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Is Programmed Aging a Cause for Optimism?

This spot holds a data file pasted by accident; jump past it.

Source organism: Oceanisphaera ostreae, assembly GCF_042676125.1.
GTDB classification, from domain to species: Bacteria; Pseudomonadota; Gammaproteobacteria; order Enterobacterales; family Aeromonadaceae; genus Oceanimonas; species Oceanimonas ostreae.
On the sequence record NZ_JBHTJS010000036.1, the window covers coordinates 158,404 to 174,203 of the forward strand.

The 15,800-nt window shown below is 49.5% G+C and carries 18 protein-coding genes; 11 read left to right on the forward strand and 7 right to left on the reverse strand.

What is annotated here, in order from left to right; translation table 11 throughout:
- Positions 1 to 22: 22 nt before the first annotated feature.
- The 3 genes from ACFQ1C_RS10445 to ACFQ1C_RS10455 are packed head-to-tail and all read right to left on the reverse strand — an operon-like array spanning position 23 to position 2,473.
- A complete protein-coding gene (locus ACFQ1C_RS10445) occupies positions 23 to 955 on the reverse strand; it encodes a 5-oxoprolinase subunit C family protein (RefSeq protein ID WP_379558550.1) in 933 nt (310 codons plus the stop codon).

Aging is now viewed as programmed under genetic control by a growing minority of evolutionary biologists, and a larger proportion of researchers in gerontology. The hypothesis of programmed aging has been regarded as encouraging for anti-aging science. Some mechanisms of programmed aging may present ready targets for medical interference [mitigation alleviation attenuation], while other kinds of programmed mechanism may yet prove to be refractory. The most promising possibility is that the machinery responsible for maintenance of the vibrant and youthful state of the body is never really lost, but de-commissioned by hormonal signals in the aging body; restoring a youthful signaling environment should then be sufficient to prompt the body to restore itself. But it is also possible that aging may be programmed in a way that does not facilitate anti-aging interventions. We identify two possible cases: In the first, the body is programmed to age via neglect rather than by affirmative self-destruction, so that damage is accumulating that the body is beyond the body's power to repair. In the second, aging is controlled by an epigenetic clock whose workings are so intricate as to be intractable for human mastery in the foreseeable future. There is substantial evidence that first of these is not a likely scenario, but the jury is still out on the second.